NVIDIA Unveils Teraflop GPU Computing

By Michael Feldman

June 16, 2008

NVIDIA has announced two new Tesla-branded GPU computing products at ISC’08, continuing the company’s efforts to move into the HPC market. The new products are based on NVIDIA’s next generation 10-series GPU processor architecture. The T10P processor unveiled today offers double precision float point support, more local memory, plus much higher overall performance. NVIDIA is touting the new 10-series chip as the second generation processor for CUDA, the company’s GPU computing development platform.

The T10P, which is built on 55nm process technology, doubles the capability of the previous generation Tesla offerings, which were based the 8-series NVIDIA architecture. The new GPU has twice the FP precision (32-bit to 64-bit) and the raw compute performance (500 gigaflops to 1 teraflop). It’s important to note that the teraflop figure is single precision performance; double precision performance is delivered at a much more modest 100 gigaflops.

NVIDIA T10P

The T10P also nearly doubles the number of cores from 128 to 240. The new processor is an evolution of the 8- and 9-series GPUs, and like those older processors, allows NVIDIA to share the same componentry across the Quadro and GeForce product lines. Because of the common architecture, CUDA is able to maintain backward and cross compatibility for applications, and also allows the user software to be independent of the number of cores on the chip. The CUDA driver queues up the application threads and the hardware does the fine-grained mapping of the threads to the processing cores at runtime. So the same CUDA app can run on a cluster, a workstation or a notebook, as long as they contain recent vintage NVIDIA hardware.

Each of the 240 cores in the T10P is implemented as a “thread processor” with an integer unit, floating point unit, and a register file. Eight thread processors are arranged in a thread processor array, which shares a special functions unit (transcendental and other functions) a double precision (DP) floating point unit, and 16KB of shared memory that works at cache speed. Except for the DP unit, the design is the same as the NVIDIA’s 8-series GPU architecture.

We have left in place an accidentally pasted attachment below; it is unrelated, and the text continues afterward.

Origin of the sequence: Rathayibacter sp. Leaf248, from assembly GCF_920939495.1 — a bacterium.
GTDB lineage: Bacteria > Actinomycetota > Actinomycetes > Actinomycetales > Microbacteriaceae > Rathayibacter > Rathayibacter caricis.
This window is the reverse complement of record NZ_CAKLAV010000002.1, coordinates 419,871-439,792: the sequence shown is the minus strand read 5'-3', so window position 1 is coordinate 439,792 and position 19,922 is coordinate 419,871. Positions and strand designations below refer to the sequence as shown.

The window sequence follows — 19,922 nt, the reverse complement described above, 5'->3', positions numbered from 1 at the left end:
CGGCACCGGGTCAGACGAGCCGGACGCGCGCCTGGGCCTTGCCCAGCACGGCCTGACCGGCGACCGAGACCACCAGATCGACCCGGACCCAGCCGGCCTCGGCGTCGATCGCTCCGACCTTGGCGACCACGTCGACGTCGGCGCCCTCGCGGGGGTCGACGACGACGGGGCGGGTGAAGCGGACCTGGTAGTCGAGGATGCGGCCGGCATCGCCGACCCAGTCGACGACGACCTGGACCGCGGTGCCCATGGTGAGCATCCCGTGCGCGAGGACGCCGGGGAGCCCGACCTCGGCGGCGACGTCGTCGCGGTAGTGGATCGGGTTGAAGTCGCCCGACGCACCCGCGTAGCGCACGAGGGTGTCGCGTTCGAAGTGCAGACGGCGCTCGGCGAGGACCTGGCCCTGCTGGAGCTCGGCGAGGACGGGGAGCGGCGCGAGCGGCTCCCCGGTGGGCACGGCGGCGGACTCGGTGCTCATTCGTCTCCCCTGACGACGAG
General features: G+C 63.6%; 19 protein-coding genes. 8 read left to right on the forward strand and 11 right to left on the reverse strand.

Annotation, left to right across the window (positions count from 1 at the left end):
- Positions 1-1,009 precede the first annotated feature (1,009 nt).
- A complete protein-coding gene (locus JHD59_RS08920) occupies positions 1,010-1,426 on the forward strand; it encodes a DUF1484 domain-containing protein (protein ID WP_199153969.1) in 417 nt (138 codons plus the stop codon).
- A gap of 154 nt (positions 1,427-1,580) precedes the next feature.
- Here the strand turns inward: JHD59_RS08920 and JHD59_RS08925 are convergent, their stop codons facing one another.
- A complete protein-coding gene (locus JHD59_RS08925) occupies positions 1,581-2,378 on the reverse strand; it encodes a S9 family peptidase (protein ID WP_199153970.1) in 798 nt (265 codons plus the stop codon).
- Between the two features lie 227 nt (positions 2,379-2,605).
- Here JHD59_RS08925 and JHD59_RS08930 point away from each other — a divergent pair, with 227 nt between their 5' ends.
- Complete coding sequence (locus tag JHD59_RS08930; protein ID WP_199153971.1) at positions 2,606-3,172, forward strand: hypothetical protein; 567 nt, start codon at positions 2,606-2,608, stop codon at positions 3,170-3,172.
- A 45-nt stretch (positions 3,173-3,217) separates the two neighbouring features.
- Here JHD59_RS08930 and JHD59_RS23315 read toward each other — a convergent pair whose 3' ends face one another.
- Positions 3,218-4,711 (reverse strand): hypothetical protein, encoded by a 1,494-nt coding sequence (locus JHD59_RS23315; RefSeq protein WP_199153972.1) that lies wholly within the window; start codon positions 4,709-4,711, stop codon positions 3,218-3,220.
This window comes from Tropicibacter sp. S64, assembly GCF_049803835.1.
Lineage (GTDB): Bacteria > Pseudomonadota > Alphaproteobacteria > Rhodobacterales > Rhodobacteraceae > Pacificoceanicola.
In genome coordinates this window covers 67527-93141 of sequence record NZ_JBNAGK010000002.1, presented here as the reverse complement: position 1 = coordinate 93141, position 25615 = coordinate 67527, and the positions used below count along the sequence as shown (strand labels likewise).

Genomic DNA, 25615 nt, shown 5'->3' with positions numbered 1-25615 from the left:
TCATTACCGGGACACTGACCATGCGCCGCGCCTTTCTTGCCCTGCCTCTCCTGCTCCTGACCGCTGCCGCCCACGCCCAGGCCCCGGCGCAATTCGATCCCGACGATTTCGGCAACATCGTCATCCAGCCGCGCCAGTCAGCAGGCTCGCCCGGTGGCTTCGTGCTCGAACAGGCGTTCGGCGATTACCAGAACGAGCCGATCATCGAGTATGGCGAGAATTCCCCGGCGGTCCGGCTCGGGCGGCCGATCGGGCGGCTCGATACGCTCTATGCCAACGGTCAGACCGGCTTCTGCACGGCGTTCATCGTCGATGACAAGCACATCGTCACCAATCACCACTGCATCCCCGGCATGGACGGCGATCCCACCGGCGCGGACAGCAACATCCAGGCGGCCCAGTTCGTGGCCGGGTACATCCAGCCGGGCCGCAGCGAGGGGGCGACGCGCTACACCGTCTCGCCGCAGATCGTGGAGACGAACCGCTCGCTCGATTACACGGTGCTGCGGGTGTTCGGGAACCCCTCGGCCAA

In addition to the performance and memory bumps, the T10P will also benefit from a wider memory interface (512 bits), faster memory I/O (102 GB/sec), and upgraded I/O interface (PCIe x16 Gen2). But it’s the DP capability that will make HPC users take notice, especially now that the latest IBM Cell processor (PowerXCell 8i) and AMD FireStream GPU now boast DP capability. The absence of double precision FP support has limited Tesla’s potential market, especially in certain financial and scientific realms where applications need 64-bit floating point math.

The disparity between single and double floating point performance on the T10P reflects a trade-off that NVIDIA made between cost and capability. It also reflects the fact that a lot of HPC users can use 32-bit floating point to eke out more performance, jumping into the slower double precision calculations only when necessary. Nonetheless, the T10P’s 100 DP gigaflops is in the same ballpark as IBM’s PowerXCell 8i, which achieves nearly 109 DP gigaflops, and the brand new ClearSpeed CSX700 processor at 96 gigaflops. However, the new AMD FireStream 9250 GPU breaks out of the pack at 200 DP gigaflops.